Carroll Dale Short

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Nowadays, Everybody's Talking at Me

By Dale Short

“I like my home to smell fresh all the time, because you never know when somebody will drop by...”

“Why not add some spice to your game plan this weekend?”

“Meal time is family time!”

“Thanks for shopping with us today. Be sure to check out our daily specials!”

Everybody's talking at me. I don't hear a word they're saying. Only the echoes of my mind.

OK, not true. I really DO hear what they're saying, and that's what gets on my nerves, because there are no “real” people there, only their recorded voices.

I don't know what marketing genius came up with the concept of motion-activated audio/video displays that suddenly come to life and talk to you when you walk past them, but I'm not a big fan, so far.

Not to judge.

For years, I made advertising audios and videos for a living. But at least folks had to willingly turn on their radio or TV to hear/see them. It's not like they were ambushed out of the blue while they're, say, looking for the special Tension Headache Formula on the aspirin aisle, or trying to pump $10 worth of gas into their car's tank before their hands succumb to frostbite.

“Intrusive” is the first word that comes to mind.

On the plus side, it's good to know that in these trying economic times there are producers, directors, videographers, etc., out there making a living by creating this new stuff. Though it's clear we aren't in Kansas any more.

VERTICAL television monitors? What's up with that? I wouldn't know how to make a vertical video if you held a horizontal gun to my head.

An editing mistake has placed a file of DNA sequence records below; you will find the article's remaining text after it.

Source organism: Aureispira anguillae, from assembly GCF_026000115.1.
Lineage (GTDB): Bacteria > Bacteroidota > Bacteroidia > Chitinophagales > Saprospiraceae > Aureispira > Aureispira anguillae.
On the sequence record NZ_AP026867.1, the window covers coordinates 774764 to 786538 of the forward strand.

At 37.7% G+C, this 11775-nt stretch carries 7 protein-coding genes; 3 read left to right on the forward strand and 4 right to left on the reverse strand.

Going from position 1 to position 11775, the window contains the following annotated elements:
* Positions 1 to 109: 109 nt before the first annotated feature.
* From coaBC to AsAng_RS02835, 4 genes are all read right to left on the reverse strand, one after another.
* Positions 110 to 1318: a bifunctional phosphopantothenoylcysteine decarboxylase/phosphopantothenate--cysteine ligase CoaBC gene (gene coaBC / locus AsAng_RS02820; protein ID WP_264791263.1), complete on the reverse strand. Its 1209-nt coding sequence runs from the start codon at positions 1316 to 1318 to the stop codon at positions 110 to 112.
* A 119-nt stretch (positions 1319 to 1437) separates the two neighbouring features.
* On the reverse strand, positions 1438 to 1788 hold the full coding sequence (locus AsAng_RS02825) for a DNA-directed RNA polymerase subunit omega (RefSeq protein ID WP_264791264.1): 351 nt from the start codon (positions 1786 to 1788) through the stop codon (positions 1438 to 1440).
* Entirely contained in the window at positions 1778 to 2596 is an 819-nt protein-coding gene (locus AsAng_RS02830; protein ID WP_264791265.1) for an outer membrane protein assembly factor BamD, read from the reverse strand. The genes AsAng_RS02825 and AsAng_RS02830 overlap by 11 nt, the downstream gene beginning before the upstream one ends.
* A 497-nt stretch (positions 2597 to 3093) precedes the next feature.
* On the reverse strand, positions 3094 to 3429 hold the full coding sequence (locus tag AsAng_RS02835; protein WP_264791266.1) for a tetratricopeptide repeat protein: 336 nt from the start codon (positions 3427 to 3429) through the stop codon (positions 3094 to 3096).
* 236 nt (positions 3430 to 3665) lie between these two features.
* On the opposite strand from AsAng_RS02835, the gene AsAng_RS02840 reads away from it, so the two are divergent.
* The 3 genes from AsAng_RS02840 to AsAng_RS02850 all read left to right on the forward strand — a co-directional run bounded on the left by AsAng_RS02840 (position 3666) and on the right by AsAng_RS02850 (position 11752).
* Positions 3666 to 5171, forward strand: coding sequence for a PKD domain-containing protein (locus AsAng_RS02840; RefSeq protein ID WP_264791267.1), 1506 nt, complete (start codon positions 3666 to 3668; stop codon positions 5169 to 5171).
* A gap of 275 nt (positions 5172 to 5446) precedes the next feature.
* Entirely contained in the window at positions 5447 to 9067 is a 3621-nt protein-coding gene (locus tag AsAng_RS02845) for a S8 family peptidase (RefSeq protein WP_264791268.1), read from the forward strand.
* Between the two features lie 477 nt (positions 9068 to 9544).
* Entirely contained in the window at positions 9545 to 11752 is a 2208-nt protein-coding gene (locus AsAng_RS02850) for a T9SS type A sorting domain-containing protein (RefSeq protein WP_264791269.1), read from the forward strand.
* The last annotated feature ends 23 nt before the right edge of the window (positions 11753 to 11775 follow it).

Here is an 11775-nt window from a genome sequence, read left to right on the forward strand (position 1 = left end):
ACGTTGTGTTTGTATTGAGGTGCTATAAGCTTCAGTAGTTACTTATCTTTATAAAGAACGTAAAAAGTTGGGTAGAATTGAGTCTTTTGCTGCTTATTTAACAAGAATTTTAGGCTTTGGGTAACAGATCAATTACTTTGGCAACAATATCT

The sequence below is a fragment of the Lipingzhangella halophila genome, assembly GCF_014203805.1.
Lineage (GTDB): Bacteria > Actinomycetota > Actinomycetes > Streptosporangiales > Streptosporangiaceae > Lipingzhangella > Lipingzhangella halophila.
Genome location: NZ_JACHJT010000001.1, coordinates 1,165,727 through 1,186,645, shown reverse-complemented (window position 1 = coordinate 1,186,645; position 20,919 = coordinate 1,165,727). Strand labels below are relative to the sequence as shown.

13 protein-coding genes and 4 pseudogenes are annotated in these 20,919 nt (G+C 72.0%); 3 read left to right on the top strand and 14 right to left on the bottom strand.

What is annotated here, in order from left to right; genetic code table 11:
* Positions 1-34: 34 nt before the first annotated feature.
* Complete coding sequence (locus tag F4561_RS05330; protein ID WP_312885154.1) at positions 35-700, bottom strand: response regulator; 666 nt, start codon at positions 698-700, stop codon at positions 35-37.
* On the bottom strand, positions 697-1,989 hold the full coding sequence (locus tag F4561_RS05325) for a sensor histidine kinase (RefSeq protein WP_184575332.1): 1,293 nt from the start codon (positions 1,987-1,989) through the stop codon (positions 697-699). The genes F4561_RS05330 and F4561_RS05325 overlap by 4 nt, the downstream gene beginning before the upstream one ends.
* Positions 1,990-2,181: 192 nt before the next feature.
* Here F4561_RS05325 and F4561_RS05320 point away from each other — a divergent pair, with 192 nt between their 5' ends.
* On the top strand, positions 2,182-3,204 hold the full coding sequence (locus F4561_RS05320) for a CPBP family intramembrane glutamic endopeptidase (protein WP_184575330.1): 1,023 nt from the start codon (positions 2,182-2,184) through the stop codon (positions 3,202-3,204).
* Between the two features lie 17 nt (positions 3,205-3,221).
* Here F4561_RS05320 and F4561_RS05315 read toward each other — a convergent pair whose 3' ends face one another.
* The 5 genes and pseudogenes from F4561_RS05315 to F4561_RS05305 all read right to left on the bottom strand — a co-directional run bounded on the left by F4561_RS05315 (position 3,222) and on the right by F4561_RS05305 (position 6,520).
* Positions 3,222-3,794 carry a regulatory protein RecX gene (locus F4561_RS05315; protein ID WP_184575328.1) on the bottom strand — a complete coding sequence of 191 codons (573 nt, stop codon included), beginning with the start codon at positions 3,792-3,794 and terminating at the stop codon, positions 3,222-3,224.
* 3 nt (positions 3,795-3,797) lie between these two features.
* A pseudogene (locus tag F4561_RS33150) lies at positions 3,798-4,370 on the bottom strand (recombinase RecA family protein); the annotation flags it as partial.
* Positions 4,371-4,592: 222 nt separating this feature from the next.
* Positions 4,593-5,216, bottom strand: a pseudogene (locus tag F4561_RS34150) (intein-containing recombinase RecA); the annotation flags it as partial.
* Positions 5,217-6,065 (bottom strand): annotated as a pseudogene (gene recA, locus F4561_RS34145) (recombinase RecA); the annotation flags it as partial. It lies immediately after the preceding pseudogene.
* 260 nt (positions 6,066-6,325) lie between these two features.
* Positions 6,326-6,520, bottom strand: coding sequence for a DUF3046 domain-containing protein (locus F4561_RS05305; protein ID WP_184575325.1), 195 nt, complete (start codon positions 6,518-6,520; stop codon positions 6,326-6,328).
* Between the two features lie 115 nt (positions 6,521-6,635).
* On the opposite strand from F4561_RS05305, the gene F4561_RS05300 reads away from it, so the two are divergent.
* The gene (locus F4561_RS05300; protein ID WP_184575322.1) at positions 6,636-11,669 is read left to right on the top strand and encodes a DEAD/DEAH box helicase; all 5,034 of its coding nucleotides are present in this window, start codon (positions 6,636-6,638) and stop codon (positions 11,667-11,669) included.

It's taken me longer to learn the fine points of the new video software than it did to get through college, and that's saying a lot. I remember the days when the ability to make a toaster grow wings and fly across one's tiny computer screen was the ultimate in high-tech.

I remember the days when the act of “rendering” a video—converting it frame-by-frame from the editing version to a high-resolution version—was so slow that you could take a long lunch while a 30-second TV spot was rendering itself inside the computer. If you had a longer video, it could take overnight.

I remember the days when...

But, enough of that.

The good side of the technology getting so much better and cheaper, so fast, is that I can sit at my desk and edit a video of cable-TV quality without renting a professional studio to do so, with their $100,000 or more in equipment. There's nothing that cramps one's visual creativity like being billed $150 an hour while you're deciding on stuff.

Either this intrusive-media phase will pass, or else I'll get used to it. It's taken me until now to get used to a parked car's horn beeping when somebody presses their remote button. I no longer jump into the air and use questionable language when this happens.

For now, if being ambushed by ads while shopping gets too nerve-wracking, I can at least come home and watch a good movie.

One with an “off” switch.

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